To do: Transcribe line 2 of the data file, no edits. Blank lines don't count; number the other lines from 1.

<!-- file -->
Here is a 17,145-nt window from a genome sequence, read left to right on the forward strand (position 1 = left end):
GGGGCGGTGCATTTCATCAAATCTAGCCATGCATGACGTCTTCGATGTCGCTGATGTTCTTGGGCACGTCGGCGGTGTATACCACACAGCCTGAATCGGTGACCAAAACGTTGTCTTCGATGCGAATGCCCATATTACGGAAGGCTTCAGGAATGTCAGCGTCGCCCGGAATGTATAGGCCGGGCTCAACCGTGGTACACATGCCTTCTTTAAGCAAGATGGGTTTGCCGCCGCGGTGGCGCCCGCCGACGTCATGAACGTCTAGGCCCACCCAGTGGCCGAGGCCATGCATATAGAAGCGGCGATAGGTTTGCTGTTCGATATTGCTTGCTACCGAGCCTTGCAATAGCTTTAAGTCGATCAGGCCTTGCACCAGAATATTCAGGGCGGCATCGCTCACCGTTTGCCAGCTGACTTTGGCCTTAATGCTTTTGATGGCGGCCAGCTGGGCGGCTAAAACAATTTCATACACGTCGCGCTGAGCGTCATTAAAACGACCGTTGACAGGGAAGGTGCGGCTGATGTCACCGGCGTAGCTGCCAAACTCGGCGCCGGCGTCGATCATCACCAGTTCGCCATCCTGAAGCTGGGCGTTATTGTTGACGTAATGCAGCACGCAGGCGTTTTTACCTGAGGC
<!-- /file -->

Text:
GGGGCGGTGCATTTCATCAAATCTAGCCATGCATGACGTCTTCGATGTCGCTGATGTTCTTGGGCACGTCGGCGGTGTATACCACACAGCCTGAATCGGTGACCAAAACGTTGTCTTCGATGCGAATGCCCATATTACGGAAGGCTTCAGGAATGTCAGCGTCGCCCGGAATGTATAGGCCGGGCTCAACCGTGGTACACATGCCTTCTTTAAGCAAGATGGGTTTGCCGCCGCGGTGGCGCCCGCCGACGTCATGAACGTCTAGGCCCACCCAGTGGCCGAGGCCATGCATATAGAAGCGGCGATAGGTTTGCTGTTCGATATTGCTTGCTACCGAGCCTTGCAATAGCTTTAAGTCGATCAGGCCTTGCACCAGAATATTCAGGGCGGCATCGCTCACCGTTTGCCAGCTGACTTTGGCCTTAATGCTTTTGATGGCGGCCAGCTGGGCGGCTAAAACAATTTCATACACGTCGCGCTGAGCGTCATTAAAACGACCGTTGACAGGGAAGGTGCGGCTGATGTCACCGGCGTAGCTGCCAAACTCGGCGCCGGCGTCGATCATCACCAGTTCGCCATCCTGAAGCTGGGCGTTATTGTTGACGTAATGCAGCACGCAGGCGTTTTTACCTGAGGC